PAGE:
BROMBERG v. BANK OF AMERICA NAT. TRUST & SAVINGS ASS'N ET AL.
This is an appeal by the plaintiff from a judgment of dismissal entered pursuant to defendants' motion for a summary judgment under section 437c of the Code of Civil Procedure. It is here contended that (1) “there were triable issues of fact raised and joined by the amended complaint and the affidavit of the plaintiff in opposition to said motion for summary judgment, and that the court committed reversible error in granting said motion on behalf of defendants”; (2) the said judgment of dismissal herein is contrary to the law as set forth in the Bank Act (Deering's Gen. Laws 1937, Act 652).
The original complaint was in seven counts: The first for the balance of a bank account, to–wit, $15,377.41; the second, third, fourth, fifth and sixth causes of action were for money had and received, for conversion, misappropriation and embezzlement, and the seventh cause of action stated, in effect, that appellant maintained two commercial checking accounts and a special savings account with respondent bank; that a clerk in appellant's employ received for deposit in the commercial accounts sums of money aggregating approximately $13,000 which said clerk embezzled, and appellant being unaware of such thefts drew checks on said commercial accounts thereby creating overdrafts.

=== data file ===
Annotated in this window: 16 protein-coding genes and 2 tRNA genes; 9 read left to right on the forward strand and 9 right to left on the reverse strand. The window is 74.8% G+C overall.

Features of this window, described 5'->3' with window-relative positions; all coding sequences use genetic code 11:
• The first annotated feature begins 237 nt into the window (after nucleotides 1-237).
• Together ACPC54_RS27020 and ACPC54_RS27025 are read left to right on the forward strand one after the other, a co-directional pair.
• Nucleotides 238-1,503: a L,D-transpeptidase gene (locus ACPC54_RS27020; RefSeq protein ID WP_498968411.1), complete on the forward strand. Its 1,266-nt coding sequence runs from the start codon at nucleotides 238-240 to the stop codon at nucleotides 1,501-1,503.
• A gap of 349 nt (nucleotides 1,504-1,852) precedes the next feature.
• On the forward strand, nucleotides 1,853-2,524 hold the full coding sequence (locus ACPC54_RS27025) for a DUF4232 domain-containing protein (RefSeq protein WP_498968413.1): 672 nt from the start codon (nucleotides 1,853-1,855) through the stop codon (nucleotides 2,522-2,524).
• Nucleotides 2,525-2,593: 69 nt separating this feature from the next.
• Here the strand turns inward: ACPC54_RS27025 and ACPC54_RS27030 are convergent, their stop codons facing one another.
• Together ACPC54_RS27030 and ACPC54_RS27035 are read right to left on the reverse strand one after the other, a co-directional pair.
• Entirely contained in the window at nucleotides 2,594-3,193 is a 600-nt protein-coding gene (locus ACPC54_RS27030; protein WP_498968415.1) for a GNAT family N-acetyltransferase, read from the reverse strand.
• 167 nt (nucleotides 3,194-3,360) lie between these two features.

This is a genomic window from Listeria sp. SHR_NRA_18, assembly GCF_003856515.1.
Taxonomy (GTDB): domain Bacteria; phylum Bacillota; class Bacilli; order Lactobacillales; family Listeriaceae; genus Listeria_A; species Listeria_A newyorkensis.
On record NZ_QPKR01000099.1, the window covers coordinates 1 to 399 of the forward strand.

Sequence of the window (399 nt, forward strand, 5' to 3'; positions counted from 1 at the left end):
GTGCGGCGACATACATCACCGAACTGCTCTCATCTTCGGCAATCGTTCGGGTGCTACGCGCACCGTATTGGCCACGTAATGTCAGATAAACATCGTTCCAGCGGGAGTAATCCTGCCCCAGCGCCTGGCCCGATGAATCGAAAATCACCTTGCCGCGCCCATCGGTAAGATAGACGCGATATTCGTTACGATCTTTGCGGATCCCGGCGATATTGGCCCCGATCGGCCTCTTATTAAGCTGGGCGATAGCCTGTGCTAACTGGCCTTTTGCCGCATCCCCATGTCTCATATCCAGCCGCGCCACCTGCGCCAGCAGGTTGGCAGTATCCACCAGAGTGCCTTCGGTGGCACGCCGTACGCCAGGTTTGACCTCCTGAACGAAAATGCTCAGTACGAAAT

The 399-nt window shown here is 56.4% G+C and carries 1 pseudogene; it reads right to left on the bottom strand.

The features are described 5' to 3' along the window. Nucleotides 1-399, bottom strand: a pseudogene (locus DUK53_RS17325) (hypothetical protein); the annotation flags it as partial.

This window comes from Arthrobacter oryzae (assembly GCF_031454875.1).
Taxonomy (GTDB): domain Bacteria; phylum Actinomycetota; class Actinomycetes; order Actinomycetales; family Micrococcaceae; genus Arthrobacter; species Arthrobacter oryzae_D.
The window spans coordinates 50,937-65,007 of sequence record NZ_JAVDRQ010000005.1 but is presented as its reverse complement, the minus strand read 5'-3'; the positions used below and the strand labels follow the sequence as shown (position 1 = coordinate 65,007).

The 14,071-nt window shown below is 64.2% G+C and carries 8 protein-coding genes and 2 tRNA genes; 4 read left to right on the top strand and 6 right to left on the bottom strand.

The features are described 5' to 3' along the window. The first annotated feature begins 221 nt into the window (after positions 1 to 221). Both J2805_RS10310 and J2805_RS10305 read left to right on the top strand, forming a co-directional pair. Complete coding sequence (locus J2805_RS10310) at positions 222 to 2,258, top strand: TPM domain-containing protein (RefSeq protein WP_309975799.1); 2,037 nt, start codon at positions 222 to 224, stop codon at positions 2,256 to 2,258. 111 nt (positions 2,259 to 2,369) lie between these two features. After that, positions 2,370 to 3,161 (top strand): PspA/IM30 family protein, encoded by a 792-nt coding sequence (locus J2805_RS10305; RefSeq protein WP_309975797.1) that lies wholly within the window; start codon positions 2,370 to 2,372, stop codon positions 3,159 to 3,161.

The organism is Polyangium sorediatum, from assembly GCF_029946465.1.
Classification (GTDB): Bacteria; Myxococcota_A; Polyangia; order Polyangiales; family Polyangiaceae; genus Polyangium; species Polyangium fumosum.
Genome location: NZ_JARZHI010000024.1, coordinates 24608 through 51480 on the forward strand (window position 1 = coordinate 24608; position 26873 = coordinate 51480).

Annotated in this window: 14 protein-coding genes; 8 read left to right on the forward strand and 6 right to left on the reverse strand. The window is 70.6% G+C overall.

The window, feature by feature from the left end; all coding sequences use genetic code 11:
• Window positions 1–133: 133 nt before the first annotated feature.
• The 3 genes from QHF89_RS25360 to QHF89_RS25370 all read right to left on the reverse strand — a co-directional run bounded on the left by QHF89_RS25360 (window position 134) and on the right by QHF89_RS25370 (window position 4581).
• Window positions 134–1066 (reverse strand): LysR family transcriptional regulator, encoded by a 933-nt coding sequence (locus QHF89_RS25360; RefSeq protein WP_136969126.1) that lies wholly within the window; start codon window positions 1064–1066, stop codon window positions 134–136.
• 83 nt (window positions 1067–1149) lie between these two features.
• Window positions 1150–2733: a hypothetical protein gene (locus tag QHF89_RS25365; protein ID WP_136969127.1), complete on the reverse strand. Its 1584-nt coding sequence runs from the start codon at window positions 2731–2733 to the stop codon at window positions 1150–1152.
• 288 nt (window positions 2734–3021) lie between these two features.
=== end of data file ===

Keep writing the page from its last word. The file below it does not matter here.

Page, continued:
The respondent bank from time to time charged the special savings account in order to take care of the overdrafts. Appellant brought the instant action to recover the amounts thus withdrawn from the special savings account.
Respondents' demurrer to the complaint was sustained, whereupon appellant filed his amended complaint in practically the same language as the original but omitting the seventh cause of action. Respondents answered and some time later made their motion for summary judgment pursuant to the provisions of section 437c of the Code of Civil Procedure, on the ground that the “action has no merit.” Said motion was granted and judgment of dismissal of the action followed.